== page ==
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Hiscox shares plunge after analyst meetings

Plunging shares

(Reuters) — Shares in Hiscox Ltd. fell as much as 18% on Thursday after brokers cut their price targets on the stock following meetings with the British insurer, in which it gave more details on its financial expectations than in a third-quarter update on Monday.

The Lloyd’s of London insurer later issued a statement, at the request of Britain’s financial regulator, which included the extra details. It described the details as a “clarification,” and said it did not believe they constituted inside information.

On Monday, Hiscox warned the combined ratio — a key measure of profitability — in its retail arm would deteriorate to 97% to 99% this year before improving to 90% to 95% over the “medium term.”

A ratio below 100% indicates an insurer is receiving more in premiums than it pays out in claims. The ratio for the retail arm was 93.6% at the end of last year.

In subsequent meetings with analysts, the company said it expected the ratio to fall to 96% to 98% in 2020 and 95% to 97% in 2021, before reaching 90% to 95% in 2022.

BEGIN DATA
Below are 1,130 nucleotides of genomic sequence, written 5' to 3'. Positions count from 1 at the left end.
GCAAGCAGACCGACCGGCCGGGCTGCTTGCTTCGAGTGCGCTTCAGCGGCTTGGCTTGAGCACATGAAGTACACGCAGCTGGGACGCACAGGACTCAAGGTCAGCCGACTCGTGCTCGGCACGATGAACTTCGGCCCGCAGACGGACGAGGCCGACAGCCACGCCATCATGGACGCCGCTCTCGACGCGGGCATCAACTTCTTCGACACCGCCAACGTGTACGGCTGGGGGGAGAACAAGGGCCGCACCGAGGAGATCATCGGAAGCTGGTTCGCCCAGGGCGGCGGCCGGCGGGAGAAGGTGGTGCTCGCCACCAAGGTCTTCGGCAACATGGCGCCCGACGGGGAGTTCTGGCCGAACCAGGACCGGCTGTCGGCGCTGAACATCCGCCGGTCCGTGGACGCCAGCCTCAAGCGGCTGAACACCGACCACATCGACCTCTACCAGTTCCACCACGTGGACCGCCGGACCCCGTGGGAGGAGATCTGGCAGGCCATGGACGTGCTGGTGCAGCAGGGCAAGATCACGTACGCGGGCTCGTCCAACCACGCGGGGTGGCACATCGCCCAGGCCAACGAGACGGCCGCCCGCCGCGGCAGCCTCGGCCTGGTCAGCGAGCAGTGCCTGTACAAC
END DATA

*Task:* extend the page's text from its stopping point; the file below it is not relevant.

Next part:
RBC, Jefferies and UBS, which had cut price targets on Hiscox shares on Tuesday immediately after the trading statement, lowered them again after the analyst meetings.

JP Morgan also cut its price target and downgraded the stock to “neutral” from “overweight.”

“We were left with the distinct impression that Hiscox is preparing for a casualty catastrophe, the likes of which haven’t been seen since the turn of the century,” Jefferies said.

Hiscox said it gave the detailed information in response to questions from analysts about the meaning of medium term, and that it expected to exceed its “conservative” estimates.

“The Group did not believe that this constituted inside information, rather it was a clarification of the meaning of ‘medium term’,” it said in its statement.

“The FCA (Financial Conduct Authority) asked us to make an announcement and we were happy to do so,” a spokesman added.

Hiscox stock suffered its worst one-day fall in 17 years, ending 10% lower at the bottom of Britain’s blue-chip share index.




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